The Dangers of Post Acute Withdrawal Syndrome
Withdrawal makes detox a sometimes-painful experience, but Post Acute Withdrawal Syndrome is the biggest threat to addicts’ overall recovery efforts. It hampers rehab patients’ therapies, and even long-sober addicts have succumbed to relapse due to the reoccurring symptoms of PAWS. In fact, many rehab specialists believe that every single addict who attends rehab will experience this condition in one way or another. In order for people to make successful recoveries and manage the disease of addiction, they must understand the dangers of Post Acute Withdrawal Syndrome.
PAWS sets in immediately after detox – the process of deprivation designed to wean addicts of their physical dependencies on drugs and alcohol. Although the most severe physical symptoms occur during the initial withdrawal period, some of them continue in acute forms during post acute withdrawal. They include:
*Heightened pain sensitivity
*Impaired motor skills
*Nausea, vomiting, and diarrhea
The mental effects of Post Acute Withdrawal Syndrome can be severe. Even rehab patients with no history of mental illness or cognitive problems have been known to experience the following:
*Lack of focus
*Lack of drive or ambition
*Feelings of helplessness
*Inability to relate to people or empathize
*Overreaction or under-reaction to emotional stimuli
Exacerbating Co-Occurring Conditions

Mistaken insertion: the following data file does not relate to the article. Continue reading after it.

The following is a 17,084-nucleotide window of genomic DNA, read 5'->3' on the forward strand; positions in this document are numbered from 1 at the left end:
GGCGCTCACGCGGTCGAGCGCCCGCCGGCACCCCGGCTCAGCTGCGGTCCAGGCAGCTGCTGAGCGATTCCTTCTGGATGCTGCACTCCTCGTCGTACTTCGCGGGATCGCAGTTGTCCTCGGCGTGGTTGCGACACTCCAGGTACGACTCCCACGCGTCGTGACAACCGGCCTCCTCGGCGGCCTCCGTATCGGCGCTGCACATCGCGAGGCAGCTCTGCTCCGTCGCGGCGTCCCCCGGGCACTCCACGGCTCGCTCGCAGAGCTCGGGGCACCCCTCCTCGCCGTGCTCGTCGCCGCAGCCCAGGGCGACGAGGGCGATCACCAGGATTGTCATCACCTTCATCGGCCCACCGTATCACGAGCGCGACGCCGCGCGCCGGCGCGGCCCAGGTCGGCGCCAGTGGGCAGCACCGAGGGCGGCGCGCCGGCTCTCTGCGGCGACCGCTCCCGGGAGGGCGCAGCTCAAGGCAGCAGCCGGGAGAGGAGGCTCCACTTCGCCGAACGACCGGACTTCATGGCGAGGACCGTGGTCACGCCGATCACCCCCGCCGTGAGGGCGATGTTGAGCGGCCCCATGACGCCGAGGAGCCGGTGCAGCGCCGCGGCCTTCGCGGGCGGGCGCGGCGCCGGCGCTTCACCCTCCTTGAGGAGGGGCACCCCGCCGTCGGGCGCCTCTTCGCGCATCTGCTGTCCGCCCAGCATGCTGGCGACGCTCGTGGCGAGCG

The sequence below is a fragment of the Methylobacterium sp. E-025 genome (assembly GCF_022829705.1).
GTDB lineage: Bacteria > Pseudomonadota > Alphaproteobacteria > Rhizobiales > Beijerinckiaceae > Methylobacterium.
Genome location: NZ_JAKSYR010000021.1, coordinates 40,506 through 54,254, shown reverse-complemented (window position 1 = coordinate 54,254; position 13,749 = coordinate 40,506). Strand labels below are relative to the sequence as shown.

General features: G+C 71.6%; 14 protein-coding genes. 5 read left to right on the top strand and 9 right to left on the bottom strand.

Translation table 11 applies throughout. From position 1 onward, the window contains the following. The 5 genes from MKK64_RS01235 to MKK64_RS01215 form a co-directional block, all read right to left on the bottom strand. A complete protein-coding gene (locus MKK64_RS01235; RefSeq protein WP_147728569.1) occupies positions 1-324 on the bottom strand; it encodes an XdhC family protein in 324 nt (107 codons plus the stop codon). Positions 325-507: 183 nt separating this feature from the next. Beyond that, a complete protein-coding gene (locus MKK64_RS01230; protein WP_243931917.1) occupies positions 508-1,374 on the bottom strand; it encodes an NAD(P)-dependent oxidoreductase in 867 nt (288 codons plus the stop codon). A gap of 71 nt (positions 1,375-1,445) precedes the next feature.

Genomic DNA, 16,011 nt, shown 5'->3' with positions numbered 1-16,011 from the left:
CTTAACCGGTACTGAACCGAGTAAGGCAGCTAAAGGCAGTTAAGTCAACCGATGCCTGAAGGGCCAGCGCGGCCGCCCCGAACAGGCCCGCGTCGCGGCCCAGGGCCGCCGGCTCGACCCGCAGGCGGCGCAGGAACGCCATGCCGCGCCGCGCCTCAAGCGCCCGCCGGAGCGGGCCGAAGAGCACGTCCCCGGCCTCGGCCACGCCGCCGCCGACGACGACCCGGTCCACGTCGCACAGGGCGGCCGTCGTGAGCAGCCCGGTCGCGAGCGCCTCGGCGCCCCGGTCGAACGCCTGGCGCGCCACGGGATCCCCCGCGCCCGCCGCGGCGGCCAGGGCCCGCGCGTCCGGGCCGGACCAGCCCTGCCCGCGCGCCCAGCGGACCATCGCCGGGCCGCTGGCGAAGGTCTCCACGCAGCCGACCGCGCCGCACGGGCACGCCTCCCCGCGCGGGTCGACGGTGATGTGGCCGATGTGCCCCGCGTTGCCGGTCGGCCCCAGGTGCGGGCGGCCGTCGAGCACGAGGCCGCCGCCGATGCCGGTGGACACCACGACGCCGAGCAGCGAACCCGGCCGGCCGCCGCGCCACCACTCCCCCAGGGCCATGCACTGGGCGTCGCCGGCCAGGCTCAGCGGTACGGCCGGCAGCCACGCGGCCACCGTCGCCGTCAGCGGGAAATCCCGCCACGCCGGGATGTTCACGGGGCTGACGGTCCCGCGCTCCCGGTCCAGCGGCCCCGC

People who develop drug addictions often suffer from co-occurring mental illnesses. When addiction specialists discover these problems during their patients’ counseling sessions, they often prescribe separate medications and therapies to address them. Still, the mental effects of PAWS can seriously exacerbate these conditions. Patients with chronic depression or anxiety may find themselves facing deeper emotional strife than ever before.
Interfering with Addiction Treatment
Although detoxification weans addicts of their immediate needs for drugs, the continued cravings cause by Post Acute Withdrawal Syndrome can make it nearly impossible for patients to productively focus on their counseling sessions and other therapies. Even people who are eager to address their problems and get better have trouble doing so when they face constant urges to get drunk or high. Overall, the interference of PAWS in the recovery process can cause patients to require longer inpatient treatment or additional rehab programs.
Recurring Symptoms and Relapse
The most dangerous aspect of post acute withdrawal is the reoccurring nature of some of its symptoms. Patients who diligently maintain daily recovery efforts and stay sober long after clinical treatment can still experience unexpected mental problems – even years later. It is all too common for addicts to encounter massive and unexpected cravings which cause them to relapse for months at a time.
It is therefore essential that recovering addicts do everything in their power to stay sober. They must ensure good mental health with daily self-reflection and careful avoidance of undue stress. They also need to practice good nutrition, regular exercise, and other healthy habits. Finally, they must avoid addiction triggers by staying away from active users and drug-heavy environments. Relapse is common and expected, but addicts can reduce its likelihood by being proactive about staying sober.
Whether you’re struggling to avoid relapse or have already returned to drug use, you can overcome post acute withdrawal and get back on the right track. Call the number at the top of your screen for a no-obligation consultation, and learn how you can receive the right treatments for your addiction. Don’t let Post Acute Withdrawal Syndrome keep you from living the life you desire.